Thinking out loud here:
Perhaps using a film such as TMax 400 (TMY-2) presents an advantage with extreme contrast scenes. It records a very large brightness range in linear fashion, (I think 14 stops), which is more than most, if not all, other films. Would that make a difference in the necessity of using a developer to help contracting such extreme contrast, while getting less of the blooming effect? Or is this purely a developer related phenomenon?
Bob, agreed each person really needs to try it for him/herself. I strongly believe in individual testing since I don't believe most of what I read either.
Originally Posted by Bob Carnie
For what it's worth, I did alot of testing similar to what you describe before I embarked upon serious work with night scenes, indoor etc under extreme contrast conditions. I used VC paper only though. I was curious to see if I could make things work without staining developers because I was going to be using mostly 35mm for this stuff and needed finer grain. Sexton's work with extreme contrast lighting was my inspiration, since I had honestly never (and still haven't) seen anything better, and he was using plain old TMAX RS, diluted, with reduced agitation.
After alot of experiments I found that although it was sometimes a bit easier to bring in subtle high value detail with the stained negatives (depending on the scene), with some extra work I was able to get results as good with non-stained negatives, with careful exposure and development (I currently use diluted Perceptol). I agree though D76 in particular would not be my first choice for this work - although it can produce very sharp, low contrast results with some compensating effects at 1+3. Now I'm not going to delude myself into thinking diluted Perceptol is as sharp as Pyro. It is not, but it is reasonably sharp, and much finer grained than the staining alternatives.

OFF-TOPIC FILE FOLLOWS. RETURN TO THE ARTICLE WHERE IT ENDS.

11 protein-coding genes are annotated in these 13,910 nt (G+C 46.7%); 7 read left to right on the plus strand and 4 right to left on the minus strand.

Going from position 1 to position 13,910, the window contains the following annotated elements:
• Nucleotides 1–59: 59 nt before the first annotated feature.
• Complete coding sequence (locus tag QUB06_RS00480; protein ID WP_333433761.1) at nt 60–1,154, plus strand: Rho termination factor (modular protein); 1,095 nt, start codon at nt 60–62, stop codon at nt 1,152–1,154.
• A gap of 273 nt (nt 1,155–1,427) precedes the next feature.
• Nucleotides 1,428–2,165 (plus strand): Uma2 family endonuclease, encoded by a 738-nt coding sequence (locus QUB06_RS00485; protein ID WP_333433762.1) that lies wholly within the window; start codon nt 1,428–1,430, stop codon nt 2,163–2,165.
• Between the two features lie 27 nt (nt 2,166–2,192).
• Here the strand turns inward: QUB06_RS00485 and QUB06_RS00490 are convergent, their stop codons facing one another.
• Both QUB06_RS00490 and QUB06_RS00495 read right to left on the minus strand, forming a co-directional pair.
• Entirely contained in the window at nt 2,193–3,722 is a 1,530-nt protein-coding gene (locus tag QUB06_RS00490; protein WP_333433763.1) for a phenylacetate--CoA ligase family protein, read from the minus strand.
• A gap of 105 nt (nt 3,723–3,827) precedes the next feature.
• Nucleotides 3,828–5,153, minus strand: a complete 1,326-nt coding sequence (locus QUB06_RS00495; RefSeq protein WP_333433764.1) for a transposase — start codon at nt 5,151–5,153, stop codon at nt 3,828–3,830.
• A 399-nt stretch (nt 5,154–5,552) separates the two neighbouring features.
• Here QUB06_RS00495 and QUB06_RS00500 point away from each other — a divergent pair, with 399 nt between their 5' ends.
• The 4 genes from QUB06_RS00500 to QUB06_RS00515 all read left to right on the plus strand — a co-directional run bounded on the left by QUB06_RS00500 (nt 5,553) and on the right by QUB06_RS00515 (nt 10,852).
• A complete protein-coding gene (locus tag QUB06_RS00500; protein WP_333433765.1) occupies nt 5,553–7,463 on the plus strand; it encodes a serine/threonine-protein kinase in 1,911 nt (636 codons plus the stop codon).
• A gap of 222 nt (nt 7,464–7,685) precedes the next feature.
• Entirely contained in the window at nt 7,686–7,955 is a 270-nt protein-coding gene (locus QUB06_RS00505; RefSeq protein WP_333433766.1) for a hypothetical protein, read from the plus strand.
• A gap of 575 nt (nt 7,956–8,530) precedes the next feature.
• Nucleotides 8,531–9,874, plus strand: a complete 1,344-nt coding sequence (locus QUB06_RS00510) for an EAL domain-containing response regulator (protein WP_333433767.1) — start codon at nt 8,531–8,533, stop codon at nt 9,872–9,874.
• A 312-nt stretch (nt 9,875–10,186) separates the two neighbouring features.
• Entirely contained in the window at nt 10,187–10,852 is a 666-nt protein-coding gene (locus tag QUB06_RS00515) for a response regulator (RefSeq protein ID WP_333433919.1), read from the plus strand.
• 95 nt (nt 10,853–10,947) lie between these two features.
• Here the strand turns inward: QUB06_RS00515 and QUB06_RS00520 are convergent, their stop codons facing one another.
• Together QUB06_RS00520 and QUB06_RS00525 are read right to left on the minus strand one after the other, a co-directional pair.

Here is an example print. Note this is a crap quality scan as I have no idea what I'm doing. But there is alot of depth to the low values, including fine mesh in the transom above the door, while at the same time there is detail, and value differences even within the lightbulb itself, although it may not show well here. The starring around the lightbulb was unavoidable due to the small aperture. This is by no means an easy print to make, but I was able to get as good a result as with Pyro (I made PMK and Windisch Comp. negatives of the same scene), exactly as envisioned. I've done the same tests with other negatives that were made under even more extreme contrast and got the same results.
Anyhow, interesting discussion. I enjoy taking about this stuff even though we all know in the end technique and skill make the print, as Thomas rightly points out.
PS if you click on this thumbnail it enlarges a little distorted and screwed up so it seems you have to then click again to view it properly - ie open it in a new window.
Originally Posted by Thomas Bertilsson